‘sup Diplomacy? – World Edition: Fiona Cotton

Written by Fiona Cotton, master’s candidate in the Public Diplomacy Program at Syracuse University.

This summer I have had the opportunity to intern at Kenexa China, located in Shanghai.

Kenexa China is part of a global human resources solutions provider based in the U.S. When I found out where I would be working, I was honestly a bit skeptical how I would be able to learn more about public diplomacy at an HR company. In the past few weeks, I have been able to learn how diplomacy can truly permeate all types of fields. I am currently part of the marketing and public relations department in Kenexa’s Shanghai branch, working on special projects in China. I am extremely lucky to have a very supportive group of supervisors, who have given me the opportunity to experience firsthand the inner-workings of how an international company does business in China. I was also invited to attend the company’s HR Conference in Beijing this past week, and had the chance to meet with the company’s CEO during one of his recent visits to Shanghai.

Working in this position has given me valuable insight of just how complicated it can be to open and run a company in China, as there are countless rules and regulations unique to this market. Without a doubt, my supervisors have had to master their own diplomatic skills to be able to be successful in this business environment. In addition to official regulations, organizations must also understand the extremely diverse and segmented Chinese population, and work to frame their mission in unique ways to appeal to these publics.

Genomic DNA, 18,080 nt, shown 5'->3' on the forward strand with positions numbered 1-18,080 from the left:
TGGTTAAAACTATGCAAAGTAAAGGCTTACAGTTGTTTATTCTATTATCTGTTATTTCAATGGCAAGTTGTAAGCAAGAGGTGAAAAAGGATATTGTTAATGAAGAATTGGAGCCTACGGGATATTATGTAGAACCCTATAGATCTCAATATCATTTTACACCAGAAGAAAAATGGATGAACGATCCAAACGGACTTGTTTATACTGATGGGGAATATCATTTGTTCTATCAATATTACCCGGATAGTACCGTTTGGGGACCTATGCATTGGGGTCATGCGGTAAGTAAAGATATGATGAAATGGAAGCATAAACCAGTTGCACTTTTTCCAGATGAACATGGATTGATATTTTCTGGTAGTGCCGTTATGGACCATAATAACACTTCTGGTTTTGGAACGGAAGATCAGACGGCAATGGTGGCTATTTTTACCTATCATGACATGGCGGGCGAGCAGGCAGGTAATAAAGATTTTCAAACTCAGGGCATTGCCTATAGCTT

By the first week of my placement, I had already begun using many of the critical research and PR writing skills we were taught in our classes; writing content for press releases and PR materials. As I begin my final weeks of this internship, I have begun to reflect on this amazing experience. It has been both challenging and rewarding, as is often true of study abroad programs. I am extremely thankful that I’ve been able to expand and develop many of the skills and lessons I have learned in the public diplomacy program. Being able to navigate sensitive cultural negotiations, deal with translation issues, and function within strict government regulations are all important parts of executing business, and government, relations in China.

What makes working within this environment worthwhile, is being able to witness the dynamic industries and organizations that are developing here and working to improve the lives of millions of Chinese citizens. Without a doubt, this internship has shown me that I can practice public diplomacy in a variety of ways, and has made me even more thankful for the diverse skill set that the PD program at Syracuse has afforded me thus far.

Views expressed are those of the author and do not necessarily reflect the views of any organization, agency, or department.

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